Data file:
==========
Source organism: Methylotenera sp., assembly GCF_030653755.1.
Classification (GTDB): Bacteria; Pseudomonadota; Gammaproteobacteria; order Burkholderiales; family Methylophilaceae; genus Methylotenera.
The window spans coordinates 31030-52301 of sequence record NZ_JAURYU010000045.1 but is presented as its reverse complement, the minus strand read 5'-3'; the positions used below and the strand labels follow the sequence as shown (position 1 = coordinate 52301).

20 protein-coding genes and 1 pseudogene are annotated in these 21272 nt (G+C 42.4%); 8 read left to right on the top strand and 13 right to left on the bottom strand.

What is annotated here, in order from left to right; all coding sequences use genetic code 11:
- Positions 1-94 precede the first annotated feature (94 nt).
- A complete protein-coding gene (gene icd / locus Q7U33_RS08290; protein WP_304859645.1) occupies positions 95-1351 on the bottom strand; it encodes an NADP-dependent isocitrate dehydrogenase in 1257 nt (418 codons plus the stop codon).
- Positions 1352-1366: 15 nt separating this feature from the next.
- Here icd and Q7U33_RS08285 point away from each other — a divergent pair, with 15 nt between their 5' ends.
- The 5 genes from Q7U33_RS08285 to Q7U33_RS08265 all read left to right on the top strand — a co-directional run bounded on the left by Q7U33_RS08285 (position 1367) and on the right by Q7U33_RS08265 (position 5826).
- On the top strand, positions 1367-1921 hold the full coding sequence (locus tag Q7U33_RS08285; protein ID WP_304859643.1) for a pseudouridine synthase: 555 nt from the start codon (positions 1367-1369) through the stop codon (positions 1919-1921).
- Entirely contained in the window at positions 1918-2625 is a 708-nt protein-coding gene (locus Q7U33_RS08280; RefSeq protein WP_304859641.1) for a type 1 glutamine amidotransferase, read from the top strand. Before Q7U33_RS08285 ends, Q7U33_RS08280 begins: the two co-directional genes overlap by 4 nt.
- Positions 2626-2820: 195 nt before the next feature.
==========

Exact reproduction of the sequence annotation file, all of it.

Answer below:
Source organism: Methylotenera sp., assembly GCF_030653755.1.
Classification (GTDB): Bacteria; Pseudomonadota; Gammaproteobacteria; order Burkholderiales; family Methylophilaceae; genus Methylotenera.
The window spans coordinates 31030-52301 of sequence record NZ_JAURYU010000045.1 but is presented as its reverse complement, the minus strand read 5'-3'; the positions used below and the strand labels follow the sequence as shown (position 1 = coordinate 52301).

20 protein-coding genes and 1 pseudogene are annotated in these 21272 nt (G+C 42.4%); 8 read left to right on the top strand and 13 right to left on the bottom strand.

What is annotated here, in order from left to right; all coding sequences use genetic code 11:
- Positions 1-94 precede the first annotated feature (94 nt).
- A complete protein-coding gene (gene icd / locus Q7U33_RS08290; protein WP_304859645.1) occupies positions 95-1351 on the bottom strand; it encodes an NADP-dependent isocitrate dehydrogenase in 1257 nt (418 codons plus the stop codon).
- Positions 1352-1366: 15 nt separating this feature from the next.
- Here icd and Q7U33_RS08285 point away from each other — a divergent pair, with 15 nt between their 5' ends.
- The 5 genes from Q7U33_RS08285 to Q7U33_RS08265 all read left to right on the top strand — a co-directional run bounded on the left by Q7U33_RS08285 (position 1367) and on the right by Q7U33_RS08265 (position 5826).
- On the top strand, positions 1367-1921 hold the full coding sequence (locus tag Q7U33_RS08285; protein ID WP_304859643.1) for a pseudouridine synthase: 555 nt from the start codon (positions 1367-1369) through the stop codon (positions 1919-1921).
- Entirely contained in the window at positions 1918-2625 is a 708-nt protein-coding gene (locus Q7U33_RS08280; RefSeq protein WP_304859641.1) for a type 1 glutamine amidotransferase, read from the top strand. Before Q7U33_RS08285 ends, Q7U33_RS08280 begins: the two co-directional genes overlap by 4 nt.
- Positions 2626-2820: 195 nt before the next feature.